“When I was looking for a supplier of beef that better suited our needs, I went to a Toronto packer, a small company,” said John Gerlach, meat buyer for the three-unit independent. “He's eight hours away from our loading dock but we get what we want and still the miles traveled are less than if we bought from the big Midwest packers.”
Personal contact, dedication to SKH's specs and close communication all add up to the benefits some retailers get from buying local, Gerlach said.
“I have the packer choose the heads [of cattle] based on quality and size and other specs we give him, and he runs a dedicated line for us. Now, we get well over 90% of our beef from him.
“He's small enough to run a dedicated program for us, and yet big enough to provide the quality and quantity we want. It's a customized program that gives us an edge.”
Before hearing about the Toronto packer, Gerlach had tried to find a local source of beef but was unsuccessful.
“We thought we'd found one here but he couldn't give us the quantity we wanted to sell, and he also didn't trim the way we wanted the meat trimmed.”
A Midwest retailer told SN he's going all the way to the state of Washington for beef that meets his specifications. That's far from local in the geographic sense, but this gives him a product he's happy to present to his customers, he said.
“We'd love for it to come from closer by, but first there are the safety and quality and quantity we want. This part of the Midwest is not exactly the mega-center of cattle production,” the retailer said. “Most [ranchers and processors] in this immediate area are too small to meet our needs.
The Washington state processor raises the cattle, grows and makes the feed, and does all the processing.
“They control the process from A to Z. That's the coup de grace for me,” the retailer said. “We took all our meat managers out there to tour the operation, to see how it works, and we're in touch with the company's people several times a week.”
Consumers often have their own expectations of what “local” means. For instance, one idea is that the product raised or grown nearby is superior or fresher. But that may not always be so. In fact, one farm operator, Gail Stevens Shourds, co-owner of Mulberry Creek Farms near Dayton, Ohio, put it this way:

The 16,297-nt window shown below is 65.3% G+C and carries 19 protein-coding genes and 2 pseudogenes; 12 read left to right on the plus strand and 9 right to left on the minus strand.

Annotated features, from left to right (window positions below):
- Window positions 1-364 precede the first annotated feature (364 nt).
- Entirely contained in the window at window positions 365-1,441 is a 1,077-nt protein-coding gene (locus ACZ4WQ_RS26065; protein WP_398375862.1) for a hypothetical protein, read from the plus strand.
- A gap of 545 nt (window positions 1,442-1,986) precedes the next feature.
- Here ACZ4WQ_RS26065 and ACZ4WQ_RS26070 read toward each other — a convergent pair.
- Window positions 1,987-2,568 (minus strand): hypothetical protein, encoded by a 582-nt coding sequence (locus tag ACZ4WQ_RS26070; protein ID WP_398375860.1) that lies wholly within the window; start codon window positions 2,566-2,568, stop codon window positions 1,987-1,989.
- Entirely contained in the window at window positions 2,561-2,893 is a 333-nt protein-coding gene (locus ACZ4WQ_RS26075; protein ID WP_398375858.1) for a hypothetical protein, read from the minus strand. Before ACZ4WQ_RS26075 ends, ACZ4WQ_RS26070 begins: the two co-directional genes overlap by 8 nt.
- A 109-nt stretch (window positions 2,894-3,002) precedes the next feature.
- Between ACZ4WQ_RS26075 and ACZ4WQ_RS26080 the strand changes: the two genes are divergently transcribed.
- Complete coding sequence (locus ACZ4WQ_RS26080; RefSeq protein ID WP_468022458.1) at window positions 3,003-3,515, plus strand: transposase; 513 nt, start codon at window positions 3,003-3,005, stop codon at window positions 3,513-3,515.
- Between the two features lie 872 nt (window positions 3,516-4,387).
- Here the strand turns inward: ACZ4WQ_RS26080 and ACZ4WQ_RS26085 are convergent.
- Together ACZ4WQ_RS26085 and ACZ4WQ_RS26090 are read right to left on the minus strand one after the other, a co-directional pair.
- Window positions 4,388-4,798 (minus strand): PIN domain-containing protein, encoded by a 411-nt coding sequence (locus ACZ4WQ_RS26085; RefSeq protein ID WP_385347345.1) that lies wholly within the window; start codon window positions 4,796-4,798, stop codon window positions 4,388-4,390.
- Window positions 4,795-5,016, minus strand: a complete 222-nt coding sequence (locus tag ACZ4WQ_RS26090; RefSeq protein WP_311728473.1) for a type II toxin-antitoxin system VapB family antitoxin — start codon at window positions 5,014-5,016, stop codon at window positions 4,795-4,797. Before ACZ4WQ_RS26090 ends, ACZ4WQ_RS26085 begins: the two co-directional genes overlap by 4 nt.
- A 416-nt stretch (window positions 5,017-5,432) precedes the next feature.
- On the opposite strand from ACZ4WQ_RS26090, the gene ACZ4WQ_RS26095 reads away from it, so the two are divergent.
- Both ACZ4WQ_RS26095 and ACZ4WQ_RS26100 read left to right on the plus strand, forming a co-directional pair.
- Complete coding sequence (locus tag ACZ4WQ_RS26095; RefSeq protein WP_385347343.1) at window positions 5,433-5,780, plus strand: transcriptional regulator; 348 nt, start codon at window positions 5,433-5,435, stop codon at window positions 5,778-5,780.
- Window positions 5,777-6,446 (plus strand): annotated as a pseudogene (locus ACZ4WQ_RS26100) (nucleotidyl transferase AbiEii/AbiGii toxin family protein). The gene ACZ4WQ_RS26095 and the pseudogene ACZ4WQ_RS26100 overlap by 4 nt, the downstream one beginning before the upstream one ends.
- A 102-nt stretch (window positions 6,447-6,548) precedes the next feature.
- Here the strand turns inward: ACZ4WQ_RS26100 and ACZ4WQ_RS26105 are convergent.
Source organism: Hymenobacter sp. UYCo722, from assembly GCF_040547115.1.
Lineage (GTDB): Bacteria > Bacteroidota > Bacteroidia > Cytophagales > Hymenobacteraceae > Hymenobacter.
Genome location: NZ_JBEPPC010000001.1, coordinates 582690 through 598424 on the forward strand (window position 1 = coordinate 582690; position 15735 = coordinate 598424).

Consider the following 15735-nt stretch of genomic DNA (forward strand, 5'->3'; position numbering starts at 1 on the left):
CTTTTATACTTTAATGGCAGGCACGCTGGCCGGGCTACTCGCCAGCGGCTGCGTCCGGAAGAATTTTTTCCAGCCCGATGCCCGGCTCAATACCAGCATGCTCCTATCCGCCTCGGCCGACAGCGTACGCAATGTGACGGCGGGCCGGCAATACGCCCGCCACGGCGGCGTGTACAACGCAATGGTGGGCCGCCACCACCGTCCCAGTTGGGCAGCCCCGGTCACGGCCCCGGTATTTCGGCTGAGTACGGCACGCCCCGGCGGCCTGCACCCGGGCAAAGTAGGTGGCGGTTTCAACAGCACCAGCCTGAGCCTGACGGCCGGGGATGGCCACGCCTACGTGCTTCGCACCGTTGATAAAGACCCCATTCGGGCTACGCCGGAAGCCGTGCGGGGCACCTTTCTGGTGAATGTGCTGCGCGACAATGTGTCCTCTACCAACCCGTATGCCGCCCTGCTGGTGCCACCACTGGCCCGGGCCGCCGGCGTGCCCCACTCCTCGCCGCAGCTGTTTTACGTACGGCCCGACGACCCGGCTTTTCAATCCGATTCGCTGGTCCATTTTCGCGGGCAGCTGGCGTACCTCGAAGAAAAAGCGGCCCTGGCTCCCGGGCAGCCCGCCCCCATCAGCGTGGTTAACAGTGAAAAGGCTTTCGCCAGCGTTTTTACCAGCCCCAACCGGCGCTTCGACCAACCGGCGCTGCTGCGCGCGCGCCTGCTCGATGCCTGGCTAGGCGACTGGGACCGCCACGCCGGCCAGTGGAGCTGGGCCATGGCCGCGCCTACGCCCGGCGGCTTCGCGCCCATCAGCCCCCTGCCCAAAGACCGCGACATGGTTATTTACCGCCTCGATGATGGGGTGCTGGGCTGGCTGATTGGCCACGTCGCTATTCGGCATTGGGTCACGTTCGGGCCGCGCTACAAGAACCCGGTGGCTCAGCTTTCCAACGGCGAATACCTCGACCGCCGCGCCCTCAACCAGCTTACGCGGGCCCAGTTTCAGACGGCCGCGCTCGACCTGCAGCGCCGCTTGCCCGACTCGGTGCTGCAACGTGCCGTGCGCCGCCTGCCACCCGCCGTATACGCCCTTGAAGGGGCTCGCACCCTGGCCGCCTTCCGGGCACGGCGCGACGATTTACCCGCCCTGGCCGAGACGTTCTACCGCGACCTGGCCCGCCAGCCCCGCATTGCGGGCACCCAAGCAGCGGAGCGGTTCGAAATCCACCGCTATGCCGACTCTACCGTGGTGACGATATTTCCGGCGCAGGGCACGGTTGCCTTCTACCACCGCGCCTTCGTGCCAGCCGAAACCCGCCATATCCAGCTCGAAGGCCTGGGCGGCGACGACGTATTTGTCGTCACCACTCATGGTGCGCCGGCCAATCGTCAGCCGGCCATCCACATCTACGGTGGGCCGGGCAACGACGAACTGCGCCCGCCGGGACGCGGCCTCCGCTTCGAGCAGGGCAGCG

“We find that a lot of people think that if something is produced locally, it means it's produced differently,” she said. “Honestly, what difference does it make if your conventionally produced steak comes from across the country or across the street? The only difference is that it didn't have to travel on a truck and it might be a tiny bit fresher, but not necessarily.”
She considers quality, taste, natural, sustainable and traceable qualities more to the point.
“For us, it's not just about providing local food, although that's a piece of it, certainly. People want to know where their food comes from,” said Stevens Shourds, who with her husband, Glenn, operates Community Supported Agriculture groups, and has an affiliation through one of them with Dorothy Lane Market.
They practice sustainable farming, using no chemicals, growth hormones or antibiotics.
“More than just providing locally raised food, we want to provide food that's healthier and better tasting. We do that by the farming methods we use and the breeds and varieties we produce,” Stevens Shourds said.
Consumers in metropolitan areas often are the ones who put a high priority on “local,” and those areas of the country may have the hardest time finding suitable local suppliers.
Ironically, United Supermarkets, Lubbock, Texas, in the heart of cattle-raising territory, doesn't find “local” meat to be a big attraction for customers. Maybe they take it for granted.
“We really do not source anything ‘locally’ as far as fresh meat goes,” said Scott Nettles, meat/seafood director for United. “We do sell much of the beef that is raised in this area, but that is more of a product of being in the middle of cattle country and not so much about trying to source locally.”
There's no doubt about the interest in other parts of the country in locally grown products. Indeed, the National Restaurant Association puts locally grown items in its Top 10 menu trends for 2010.
Technomic, meanwhile, in its predictions for the coming year points out that interest in locally grown and raised products, including heirloom breeds, will get a lot of attention.
“Fascination with heirloom farm products — from tomatoes to pork — will continue,” Technomic researchers wrote in a recent report.
Such research and predictions underscore the fact that the market for local products is not yet mature, and therefore presents opportunity for retailers, industry sources said.
“I believe that using locally produced products creates a real opportunity to differentiate your brand, which is becoming more important in these economic times,” said consultant John Pazahanick, partner in Merchandising By Design/The Design Associates, Carrollton, Texas.